Thursday, February 24, 2005

Dear Professor Haine,

Thank you for your email.

As theatre director of The Williamsburg Art and Historical Center I was commissioned to create a musical theatre piece to run concurrent with its 2003 International Surrealist Exhibition, "Brave Destiny." That project is the US version of "Les Maries de la Tour Eiffel," so I placed it in front of a US monument with French influence. The symbology of this monument resulted in my play being more inspired by, then an adaptation of "Les Maries de la Tour Eiffel." In addition to the concept and script I also provided an original score consisting of three dances and three songs.

The Statue of Liberty is on Bedloe Island near Manhattan. Ferries daily carry tourists there. What the statue represents is not without controversy because our U.S. welcoming of immigrants has, sadly, become more guarded, not to mention the fact that since September 11th, 2001, the statue itself remained closed to visitors for security reasons. It was partially reopened in August of 2004.

The question of who officiates the marriage of "Bride" and "Groom" is what "The Marriage at the Statue of Liberty" is about, with Ms. Liberty herself, completing the ceremony. It is night. The last tour boat leaves. The still unmarried couple remains on Bedloe Island, but are they alone? As a seagull is about to fly into her copper frame, Ms. Liberty flexes her body to allow it to safely pass. Since she sees the gull, she must be able to see us, reasons the couple below. Where others have failed, Ms. Liberty will prevail. She comes to life to complete the ceremony. The couple is married at last! Bride and Groom are Old World supplicants of Colossus. Having found one another, they seek new world religious independence to sanctify their new bond to one another. They escape from their cloister. Vulcan, the God of Fire, shields them. He discovers they suffer from "The Mortal Tedium of Immortality" (Cocteau's line at the end of "Blood of a Poet.") Vulcan advises the couple that to marry they must regain their mortality, and to do so they must pass through the eternal flame. And where is the eternal flame? The nearest eternal flame is in the torch held by the New Colossus (as Emma Lazarus calls her), The Statue of Liberty.

Unwilling to lose supplicants, Colossus and his eternally unmarried fiancée, Colossa, masquerading as tourists, go chasing after Bride and Groom to scuttle their marriage ceremony.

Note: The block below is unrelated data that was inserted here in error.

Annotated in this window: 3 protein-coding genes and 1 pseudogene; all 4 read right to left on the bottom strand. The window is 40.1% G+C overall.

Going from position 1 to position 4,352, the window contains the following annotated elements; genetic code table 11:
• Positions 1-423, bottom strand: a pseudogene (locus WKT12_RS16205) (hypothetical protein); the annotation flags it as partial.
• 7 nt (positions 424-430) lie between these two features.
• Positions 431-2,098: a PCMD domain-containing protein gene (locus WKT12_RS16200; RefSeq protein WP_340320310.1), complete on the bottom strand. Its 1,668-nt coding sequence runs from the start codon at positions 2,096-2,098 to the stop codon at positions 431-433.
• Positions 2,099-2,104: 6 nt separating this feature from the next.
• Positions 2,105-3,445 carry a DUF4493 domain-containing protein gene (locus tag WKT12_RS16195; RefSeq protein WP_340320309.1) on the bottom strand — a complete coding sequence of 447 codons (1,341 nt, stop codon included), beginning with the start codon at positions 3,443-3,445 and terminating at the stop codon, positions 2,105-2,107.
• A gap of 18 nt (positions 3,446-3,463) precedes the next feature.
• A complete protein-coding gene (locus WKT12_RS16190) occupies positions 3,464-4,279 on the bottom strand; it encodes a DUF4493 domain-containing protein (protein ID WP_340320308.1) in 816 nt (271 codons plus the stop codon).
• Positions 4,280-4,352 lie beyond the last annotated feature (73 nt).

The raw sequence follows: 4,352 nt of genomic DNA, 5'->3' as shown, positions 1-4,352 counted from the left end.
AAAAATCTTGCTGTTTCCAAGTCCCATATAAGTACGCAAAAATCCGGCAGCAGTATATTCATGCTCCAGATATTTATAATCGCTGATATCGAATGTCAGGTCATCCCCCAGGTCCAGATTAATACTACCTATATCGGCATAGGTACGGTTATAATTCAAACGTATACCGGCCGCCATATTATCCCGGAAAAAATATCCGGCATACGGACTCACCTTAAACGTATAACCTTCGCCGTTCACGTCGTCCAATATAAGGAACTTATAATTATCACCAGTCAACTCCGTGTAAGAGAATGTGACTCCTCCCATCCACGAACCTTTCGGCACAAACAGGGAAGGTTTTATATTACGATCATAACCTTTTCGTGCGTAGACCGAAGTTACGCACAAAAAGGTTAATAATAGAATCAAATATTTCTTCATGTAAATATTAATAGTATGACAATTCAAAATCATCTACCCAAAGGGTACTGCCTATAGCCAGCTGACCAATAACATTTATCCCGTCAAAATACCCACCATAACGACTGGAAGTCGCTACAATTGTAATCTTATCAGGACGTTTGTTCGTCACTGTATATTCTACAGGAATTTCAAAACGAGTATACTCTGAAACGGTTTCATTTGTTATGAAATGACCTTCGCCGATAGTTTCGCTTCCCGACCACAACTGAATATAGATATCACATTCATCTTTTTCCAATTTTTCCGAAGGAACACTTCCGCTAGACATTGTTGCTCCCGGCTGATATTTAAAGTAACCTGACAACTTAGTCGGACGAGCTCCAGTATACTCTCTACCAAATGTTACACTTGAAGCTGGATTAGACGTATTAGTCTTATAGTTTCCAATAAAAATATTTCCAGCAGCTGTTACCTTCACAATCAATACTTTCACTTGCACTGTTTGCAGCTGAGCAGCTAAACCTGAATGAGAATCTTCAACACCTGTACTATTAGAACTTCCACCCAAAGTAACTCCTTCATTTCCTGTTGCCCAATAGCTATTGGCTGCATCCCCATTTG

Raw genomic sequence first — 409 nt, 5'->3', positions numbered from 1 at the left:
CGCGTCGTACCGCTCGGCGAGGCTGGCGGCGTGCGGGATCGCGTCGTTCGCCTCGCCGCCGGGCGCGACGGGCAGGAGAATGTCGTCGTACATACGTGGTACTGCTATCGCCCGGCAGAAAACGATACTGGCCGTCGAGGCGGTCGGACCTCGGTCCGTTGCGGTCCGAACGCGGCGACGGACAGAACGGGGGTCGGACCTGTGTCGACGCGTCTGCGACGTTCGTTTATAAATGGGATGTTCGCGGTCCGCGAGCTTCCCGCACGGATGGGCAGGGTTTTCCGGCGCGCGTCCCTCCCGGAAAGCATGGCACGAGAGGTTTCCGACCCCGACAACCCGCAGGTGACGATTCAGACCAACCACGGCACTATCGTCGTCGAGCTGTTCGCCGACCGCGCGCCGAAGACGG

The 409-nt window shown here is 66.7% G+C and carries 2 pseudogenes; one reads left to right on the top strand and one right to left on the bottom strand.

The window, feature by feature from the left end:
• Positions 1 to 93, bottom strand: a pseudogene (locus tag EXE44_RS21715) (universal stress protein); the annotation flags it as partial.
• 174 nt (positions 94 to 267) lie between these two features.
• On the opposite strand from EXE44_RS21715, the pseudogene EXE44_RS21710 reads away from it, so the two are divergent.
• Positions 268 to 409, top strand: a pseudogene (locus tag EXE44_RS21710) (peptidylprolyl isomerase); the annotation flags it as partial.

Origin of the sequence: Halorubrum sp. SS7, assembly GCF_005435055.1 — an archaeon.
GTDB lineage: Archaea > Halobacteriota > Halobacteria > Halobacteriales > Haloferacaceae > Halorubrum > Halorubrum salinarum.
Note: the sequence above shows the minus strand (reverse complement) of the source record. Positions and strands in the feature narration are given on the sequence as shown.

A DVD of the 2003 production is available, featuring the beautiful nocturne that concludes the play. I am not sure about TV compatibility but it will be playable on your computer.

My previous effort to pay homage to Cocteau may be found in my monologue with song cycle entitled, "Doping the Blood of a Poet."

As a composer, I would love to add to the occurrences of Cocteau texts set to music, and will be honored if you would suggest a text for me to set.

Very truly yours, Peter Dizozza

Separate Attachment: The performance program including ballet descriptions.

Dear Mr Peter Dizozza, I am writing a Catalogue of Jean Cocteau’s Texts set to music. So far I have recorded some 600 occurrences. I came across your production Marriage at the Statue of Liberty which is inspired by Cocteau’s play. I would like to ask you a few questions: 1°/ Could you please tell me what parts of Cocteau’s play you kept in your production, or if your play is completely something else. As far as the characters are concerned, I could see that some of them were kept (Bride, Groom). 2°/ On which translation of the play did you base your production? 3°/ As to the music, I heard some of it on the web site ( but how many parts are written in your production? Do they correspond to the 3 main parts of the ballet? 4°/ Is it possible to receive a program and some press reviews? 5°/ I would appreciate any sort of information about your play that seems so interesting. Thank you in advance, Yours faithfully, Prof. Dr Malou HaineConservateur du MIM1 rue Villa Hermosa1000 Bruxelles - Tél. 00.32.(0)2.545.01.36Professeur à l'ULBDirecteur de la Collection "Musique/Musicologie", éditions